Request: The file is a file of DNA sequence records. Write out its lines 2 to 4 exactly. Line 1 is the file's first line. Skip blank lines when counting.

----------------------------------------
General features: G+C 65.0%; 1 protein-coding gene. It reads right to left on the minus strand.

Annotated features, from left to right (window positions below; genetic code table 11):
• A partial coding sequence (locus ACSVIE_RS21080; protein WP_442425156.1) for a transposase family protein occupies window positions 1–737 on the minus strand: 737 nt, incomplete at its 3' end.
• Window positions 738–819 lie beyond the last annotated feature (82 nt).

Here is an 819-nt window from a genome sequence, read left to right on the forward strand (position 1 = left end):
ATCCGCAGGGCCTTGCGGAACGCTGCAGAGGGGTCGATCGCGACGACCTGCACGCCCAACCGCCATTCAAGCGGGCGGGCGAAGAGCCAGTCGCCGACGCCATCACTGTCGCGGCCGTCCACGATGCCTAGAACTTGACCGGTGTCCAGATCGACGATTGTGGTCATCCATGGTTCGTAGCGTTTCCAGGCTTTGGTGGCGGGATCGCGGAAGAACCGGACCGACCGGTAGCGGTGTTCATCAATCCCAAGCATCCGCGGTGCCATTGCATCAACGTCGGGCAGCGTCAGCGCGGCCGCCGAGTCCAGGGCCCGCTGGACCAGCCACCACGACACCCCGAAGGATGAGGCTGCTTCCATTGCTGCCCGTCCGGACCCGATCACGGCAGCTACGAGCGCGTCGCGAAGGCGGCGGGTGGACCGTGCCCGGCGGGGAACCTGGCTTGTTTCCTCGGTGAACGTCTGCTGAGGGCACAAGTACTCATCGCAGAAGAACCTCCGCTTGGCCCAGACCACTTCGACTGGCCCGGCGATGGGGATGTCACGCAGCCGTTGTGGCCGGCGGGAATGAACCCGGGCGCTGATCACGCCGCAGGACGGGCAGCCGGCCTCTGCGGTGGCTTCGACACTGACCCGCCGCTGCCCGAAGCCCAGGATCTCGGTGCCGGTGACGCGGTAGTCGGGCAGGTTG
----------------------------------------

Annotated features, from left to right (window positions below; genetic code table 11):
• A partial coding sequence (locus ACSVIE_RS21080; protein WP_442425156.1) for a transposase family protein occupies window positions 1–737 on the minus strand: 737 nt, incomplete at its 3' end.
• Window positions 738–819 lie beyond the last annotated feature (82 nt).